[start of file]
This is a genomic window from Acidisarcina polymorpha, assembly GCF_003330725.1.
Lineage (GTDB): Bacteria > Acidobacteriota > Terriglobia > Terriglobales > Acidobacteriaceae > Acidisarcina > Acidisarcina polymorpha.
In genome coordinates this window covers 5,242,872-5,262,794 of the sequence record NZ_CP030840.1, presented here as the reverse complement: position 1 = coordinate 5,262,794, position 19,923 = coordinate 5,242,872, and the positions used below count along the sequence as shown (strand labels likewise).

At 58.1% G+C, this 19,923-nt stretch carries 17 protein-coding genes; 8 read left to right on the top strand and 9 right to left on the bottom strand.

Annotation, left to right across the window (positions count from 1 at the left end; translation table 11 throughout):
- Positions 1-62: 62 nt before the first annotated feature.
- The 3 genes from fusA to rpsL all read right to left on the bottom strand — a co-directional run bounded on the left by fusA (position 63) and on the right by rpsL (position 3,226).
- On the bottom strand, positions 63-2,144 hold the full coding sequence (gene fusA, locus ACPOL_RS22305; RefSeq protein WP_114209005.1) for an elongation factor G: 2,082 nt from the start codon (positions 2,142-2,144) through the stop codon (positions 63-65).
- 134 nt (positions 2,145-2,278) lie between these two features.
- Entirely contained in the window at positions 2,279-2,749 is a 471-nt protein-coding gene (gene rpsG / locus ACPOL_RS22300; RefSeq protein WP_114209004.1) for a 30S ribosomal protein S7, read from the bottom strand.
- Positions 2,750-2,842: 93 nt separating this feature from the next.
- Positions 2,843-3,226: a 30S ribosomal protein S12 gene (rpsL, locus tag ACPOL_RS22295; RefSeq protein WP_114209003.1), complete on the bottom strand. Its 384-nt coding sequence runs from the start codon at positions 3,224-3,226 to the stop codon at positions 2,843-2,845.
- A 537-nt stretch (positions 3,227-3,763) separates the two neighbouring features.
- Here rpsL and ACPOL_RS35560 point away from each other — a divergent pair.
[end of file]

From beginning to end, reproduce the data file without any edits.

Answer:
This is a genomic window from Acidisarcina polymorpha, assembly GCF_003330725.1.
Lineage (GTDB): Bacteria > Acidobacteriota > Terriglobia > Terriglobales > Acidobacteriaceae > Acidisarcina > Acidisarcina polymorpha.
In genome coordinates this window covers 5,242,872-5,262,794 of the sequence record NZ_CP030840.1, presented here as the reverse complement: position 1 = coordinate 5,262,794, position 19,923 = coordinate 5,242,872, and the positions used below count along the sequence as shown (strand labels likewise).

At 58.1% G+C, this 19,923-nt stretch carries 17 protein-coding genes; 8 read left to right on the top strand and 9 right to left on the bottom strand.

Annotation, left to right across the window (positions count from 1 at the left end; translation table 11 throughout):
- Positions 1-62: 62 nt before the first annotated feature.
- The 3 genes from fusA to rpsL all read right to left on the bottom strand — a co-directional run bounded on the left by fusA (position 63) and on the right by rpsL (position 3,226).
- On the bottom strand, positions 63-2,144 hold the full coding sequence (gene fusA, locus ACPOL_RS22305; RefSeq protein WP_114209005.1) for an elongation factor G: 2,082 nt from the start codon (positions 2,142-2,144) through the stop codon (positions 63-65).
- 134 nt (positions 2,145-2,278) lie between these two features.
- Entirely contained in the window at positions 2,279-2,749 is a 471-nt protein-coding gene (gene rpsG / locus ACPOL_RS22300; RefSeq protein WP_114209004.1) for a 30S ribosomal protein S7, read from the bottom strand.
- Positions 2,750-2,842: 93 nt separating this feature from the next.
- Positions 2,843-3,226: a 30S ribosomal protein S12 gene (rpsL, locus tag ACPOL_RS22295; RefSeq protein WP_114209003.1), complete on the bottom strand. Its 384-nt coding sequence runs from the start codon at positions 3,224-3,226 to the stop codon at positions 2,843-2,845.
- A 537-nt stretch (positions 3,227-3,763) separates the two neighbouring features.
- Here rpsL and ACPOL_RS35560 point away from each other — a divergent pair.